Tue, March 01, 2011
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US, Europe intensify efforts to isolate Gadhafi

2011-03-01 02:58:19 GMT2011-03-01 10:58:19(Beijing Time)  SINA.com

Human Rights council members follow a speech by U.S. Secretary of State Hillary Rodham Clinton at the Human Rights Council in Geneva, Switzerland, Monday Feb. 28, 2011. The 27-nation bloc agreed an arms embargo, asset freeze and visa ban against Libyan strongman Moammar Gadhafi on Monday. (AP Photo/Anja Niedringhaus)

Belgian Foreign Minister Steven Vanackere (L-R) United Nations General Assembly President Joseph Deiss and Germany's Foreign Minister Guido Westerwelle talk before the high level segment of the 16th session of the Human Rights Council at the United Nations European headquarters in Geneva, February 28, 2011. (REUTERS/Valentin Flauraud)

U.S. Secretary of State Hillary Clinton is pictured on a video screen as she addresses the high level segment of the 16th session of the Human Rights Council at the United Nations European headquarters in Geneva, February 28, 2011. (REUTERS/Valentin Flauraud)

WASHINGTON – The United States and European allies intensified efforts to isolate Libyan leader Moammar Gadhafi on Monday, redoubling demands for him to step down, questioning his mental state and warning that those who stay loyal to him risk losing their wealth and being prosecuted for human rights abuses.

Europe, which buys most of Libya's oil exports, outlined fresh sanctions to force the dictator to stop attacks on civilians and step down after 42 years of iron-fisted rule. The European Union issued travel bans and an asset freeze against senior Libyan officials, and ordered an arms embargo on the country.

Germany proposed a 60-day economic embargo to prevent Gadhafi from using oil and other revenues to repress his people.

The EU has much more leverage over Libya than the United States since Europe buys 85 percent of Libyan oil exports and Gadhafi and his family are thought to have significant assets in Britain, Switzerland and Italy. Switzerland and Britain already have frozen Libyan assets.

The travel and financial sanctions are aimed at peeling away loyalists from Gadhafi in the hope of further isolating him.

"These sanctions and accountability mechanisms should make all members of the Libyan regime think about the choice they have before them: violate human rights and be held accountable or stop the violence and respect the Libyan people's call for change," U.S. Ambassador to the United Nations Susan Rice told reporters following crisis meetings on Libya at the White House. "There's no escaping that critical choice."

As the Pentagon moved naval and air forces closer to Libya amid active international discussions about imposing a no-fly zone over the country, the U.S. Treasury Department announced it had frozen at least $30 billion in Libyan assets since President Barack Obama imposed financial and travel sanctions on Gadhafi, his family, senior Libyan officials and the government last week. That figure is the largest amount of money ever frozen by a U.S. sanctions order, which also set out travel bans for the Libyan leadership.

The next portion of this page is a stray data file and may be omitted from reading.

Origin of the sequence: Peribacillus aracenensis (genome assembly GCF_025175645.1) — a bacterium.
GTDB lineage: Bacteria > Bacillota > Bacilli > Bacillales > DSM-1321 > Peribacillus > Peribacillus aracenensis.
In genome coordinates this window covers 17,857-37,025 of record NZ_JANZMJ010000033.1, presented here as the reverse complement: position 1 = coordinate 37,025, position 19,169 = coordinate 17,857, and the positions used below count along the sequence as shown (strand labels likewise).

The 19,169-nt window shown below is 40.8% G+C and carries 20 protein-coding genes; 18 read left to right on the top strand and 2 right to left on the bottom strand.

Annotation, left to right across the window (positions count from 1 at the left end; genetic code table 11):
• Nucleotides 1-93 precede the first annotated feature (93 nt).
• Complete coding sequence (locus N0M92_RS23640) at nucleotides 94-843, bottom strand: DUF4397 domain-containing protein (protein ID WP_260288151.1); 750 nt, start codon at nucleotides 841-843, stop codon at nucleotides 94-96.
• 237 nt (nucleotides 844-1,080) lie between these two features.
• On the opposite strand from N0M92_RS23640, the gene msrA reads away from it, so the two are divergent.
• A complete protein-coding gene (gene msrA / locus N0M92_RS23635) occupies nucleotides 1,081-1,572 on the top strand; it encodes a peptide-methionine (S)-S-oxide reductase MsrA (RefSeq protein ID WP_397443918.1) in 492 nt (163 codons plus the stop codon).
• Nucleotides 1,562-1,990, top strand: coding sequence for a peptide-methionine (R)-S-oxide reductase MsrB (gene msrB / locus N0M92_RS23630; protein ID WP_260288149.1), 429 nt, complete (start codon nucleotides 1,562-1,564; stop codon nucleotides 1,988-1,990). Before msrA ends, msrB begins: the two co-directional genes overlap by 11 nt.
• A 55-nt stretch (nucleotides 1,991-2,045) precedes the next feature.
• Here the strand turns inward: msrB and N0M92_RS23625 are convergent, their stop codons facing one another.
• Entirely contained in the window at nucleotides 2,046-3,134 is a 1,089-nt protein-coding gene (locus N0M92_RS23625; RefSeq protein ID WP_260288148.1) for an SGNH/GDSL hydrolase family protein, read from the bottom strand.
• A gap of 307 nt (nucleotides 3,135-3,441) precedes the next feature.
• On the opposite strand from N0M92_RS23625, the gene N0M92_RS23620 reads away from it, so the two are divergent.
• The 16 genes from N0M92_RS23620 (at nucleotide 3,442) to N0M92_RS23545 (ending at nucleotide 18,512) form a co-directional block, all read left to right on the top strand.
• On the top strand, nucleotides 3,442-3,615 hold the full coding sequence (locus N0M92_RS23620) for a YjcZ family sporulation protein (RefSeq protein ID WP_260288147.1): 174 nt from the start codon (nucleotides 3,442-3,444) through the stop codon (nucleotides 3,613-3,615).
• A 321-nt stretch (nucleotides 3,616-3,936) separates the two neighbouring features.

Administration officials said that as long as the government continues its violent crackdown against opponents who now control most of eastern Libya, all options, including military ones, remain on the table. Speaking in Geneva to the U.N. Human Rights Council, Secretary of State Hillary Rodham Clinton said the United States and European nations were exploring the idea of restricting airspace to prevent Gadhafi's government from bombing its citizens.

"Gadhafi has lost the legitimacy to govern, and it is time for him to go without further violence or delay," she said. "No option is off the table. That of course includes a no-fly zone."

At the Pentagon, officials said they were moving forces in the region in case they were needed but did not say what they might be used for.

"We have planners working various contingency plans and ... as part of that we are repositioning forces in the region to be able to provide options and flexibility," said Marine Col. Dave Lapan, a Defense Department spokesman.

The U.S. has a regular military presence in the Mediterranean Sea, two aircraft carriers in the Persian Gulf area and a wide range of surveillance equipment available for use in the region. Without specific information about what assets were being moved and where, it was impossible to tell whether the U.S. moves were intended as a military threat or were simply a symbolic show of force.

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